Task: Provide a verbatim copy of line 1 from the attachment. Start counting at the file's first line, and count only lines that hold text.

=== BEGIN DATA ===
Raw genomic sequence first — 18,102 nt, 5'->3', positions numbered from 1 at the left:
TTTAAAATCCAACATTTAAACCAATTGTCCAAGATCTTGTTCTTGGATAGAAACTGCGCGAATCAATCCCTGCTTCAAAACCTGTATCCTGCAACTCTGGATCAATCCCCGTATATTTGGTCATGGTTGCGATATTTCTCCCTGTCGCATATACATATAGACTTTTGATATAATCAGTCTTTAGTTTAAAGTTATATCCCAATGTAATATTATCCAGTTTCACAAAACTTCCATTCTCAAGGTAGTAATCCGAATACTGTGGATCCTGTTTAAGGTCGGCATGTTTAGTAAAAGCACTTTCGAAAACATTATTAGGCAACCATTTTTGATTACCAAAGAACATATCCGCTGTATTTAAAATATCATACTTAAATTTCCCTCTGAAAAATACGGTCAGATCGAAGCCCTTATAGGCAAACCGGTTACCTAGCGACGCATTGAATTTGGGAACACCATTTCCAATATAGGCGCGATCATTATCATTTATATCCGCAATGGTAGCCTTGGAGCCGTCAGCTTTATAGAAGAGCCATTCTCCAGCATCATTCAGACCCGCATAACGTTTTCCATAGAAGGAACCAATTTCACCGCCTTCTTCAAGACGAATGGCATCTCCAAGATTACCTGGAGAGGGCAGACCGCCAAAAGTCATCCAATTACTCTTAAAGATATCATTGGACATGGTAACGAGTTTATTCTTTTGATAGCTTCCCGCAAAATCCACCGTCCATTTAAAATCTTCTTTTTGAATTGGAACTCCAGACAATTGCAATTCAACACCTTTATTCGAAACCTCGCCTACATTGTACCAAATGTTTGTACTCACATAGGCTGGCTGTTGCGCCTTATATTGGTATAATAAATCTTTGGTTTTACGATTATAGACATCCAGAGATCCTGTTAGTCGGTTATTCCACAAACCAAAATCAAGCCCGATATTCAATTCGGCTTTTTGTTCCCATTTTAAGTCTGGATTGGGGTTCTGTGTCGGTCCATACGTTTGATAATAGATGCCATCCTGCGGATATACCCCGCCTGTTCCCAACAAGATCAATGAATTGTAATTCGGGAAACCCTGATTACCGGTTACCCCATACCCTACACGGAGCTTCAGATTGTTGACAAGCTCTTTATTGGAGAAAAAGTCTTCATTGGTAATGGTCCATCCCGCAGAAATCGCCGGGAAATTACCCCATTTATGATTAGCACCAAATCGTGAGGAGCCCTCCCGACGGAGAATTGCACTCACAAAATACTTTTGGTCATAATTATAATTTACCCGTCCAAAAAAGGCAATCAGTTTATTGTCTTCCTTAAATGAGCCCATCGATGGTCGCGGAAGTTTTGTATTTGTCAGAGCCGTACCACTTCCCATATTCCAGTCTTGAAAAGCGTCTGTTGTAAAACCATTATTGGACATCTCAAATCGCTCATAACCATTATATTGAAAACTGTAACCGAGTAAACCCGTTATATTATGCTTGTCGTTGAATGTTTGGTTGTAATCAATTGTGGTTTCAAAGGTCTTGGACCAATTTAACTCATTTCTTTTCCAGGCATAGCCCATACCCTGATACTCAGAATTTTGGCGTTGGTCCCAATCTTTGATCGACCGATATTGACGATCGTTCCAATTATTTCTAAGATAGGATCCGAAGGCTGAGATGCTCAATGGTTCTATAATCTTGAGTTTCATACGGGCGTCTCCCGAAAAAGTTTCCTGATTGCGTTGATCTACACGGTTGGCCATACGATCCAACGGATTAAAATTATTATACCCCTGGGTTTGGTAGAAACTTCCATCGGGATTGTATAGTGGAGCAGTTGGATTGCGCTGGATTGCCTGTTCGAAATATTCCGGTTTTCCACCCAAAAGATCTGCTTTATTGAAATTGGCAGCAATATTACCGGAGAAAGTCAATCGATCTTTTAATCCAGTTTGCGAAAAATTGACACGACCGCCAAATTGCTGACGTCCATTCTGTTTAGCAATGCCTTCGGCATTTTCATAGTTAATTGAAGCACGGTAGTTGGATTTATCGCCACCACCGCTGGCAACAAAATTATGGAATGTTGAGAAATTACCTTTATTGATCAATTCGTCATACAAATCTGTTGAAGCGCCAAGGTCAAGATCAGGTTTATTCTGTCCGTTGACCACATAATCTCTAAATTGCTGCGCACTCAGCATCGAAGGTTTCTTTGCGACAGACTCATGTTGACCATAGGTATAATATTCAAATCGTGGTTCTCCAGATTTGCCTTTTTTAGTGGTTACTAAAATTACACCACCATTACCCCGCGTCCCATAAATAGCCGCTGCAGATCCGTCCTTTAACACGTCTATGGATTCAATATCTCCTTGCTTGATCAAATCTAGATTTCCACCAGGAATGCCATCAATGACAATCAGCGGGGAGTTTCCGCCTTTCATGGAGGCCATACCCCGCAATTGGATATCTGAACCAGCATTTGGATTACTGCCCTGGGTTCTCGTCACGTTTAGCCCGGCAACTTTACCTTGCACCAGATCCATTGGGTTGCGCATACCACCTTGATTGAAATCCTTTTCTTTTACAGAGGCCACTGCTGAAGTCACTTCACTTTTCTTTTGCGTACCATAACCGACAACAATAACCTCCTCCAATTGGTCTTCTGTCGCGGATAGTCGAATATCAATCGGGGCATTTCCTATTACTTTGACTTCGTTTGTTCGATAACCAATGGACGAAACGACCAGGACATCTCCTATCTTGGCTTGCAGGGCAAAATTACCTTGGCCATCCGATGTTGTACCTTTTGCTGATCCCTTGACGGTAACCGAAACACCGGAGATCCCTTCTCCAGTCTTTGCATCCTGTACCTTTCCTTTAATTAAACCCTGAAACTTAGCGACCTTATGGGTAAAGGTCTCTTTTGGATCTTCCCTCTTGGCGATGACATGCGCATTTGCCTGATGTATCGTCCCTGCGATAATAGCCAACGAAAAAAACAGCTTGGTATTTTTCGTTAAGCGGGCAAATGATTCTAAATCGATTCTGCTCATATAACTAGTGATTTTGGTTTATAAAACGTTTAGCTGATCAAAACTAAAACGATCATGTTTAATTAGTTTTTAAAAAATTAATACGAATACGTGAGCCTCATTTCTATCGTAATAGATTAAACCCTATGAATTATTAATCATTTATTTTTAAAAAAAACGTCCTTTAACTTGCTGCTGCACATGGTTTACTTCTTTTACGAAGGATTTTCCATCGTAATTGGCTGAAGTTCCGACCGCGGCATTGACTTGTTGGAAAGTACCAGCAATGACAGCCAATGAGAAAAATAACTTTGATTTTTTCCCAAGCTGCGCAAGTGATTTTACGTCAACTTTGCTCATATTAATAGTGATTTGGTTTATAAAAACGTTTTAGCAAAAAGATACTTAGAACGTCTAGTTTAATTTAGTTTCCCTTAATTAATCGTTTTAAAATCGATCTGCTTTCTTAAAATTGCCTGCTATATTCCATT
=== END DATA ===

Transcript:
Raw genomic sequence first — 18,102 nt, 5'->3', positions numbered from 1 at the left: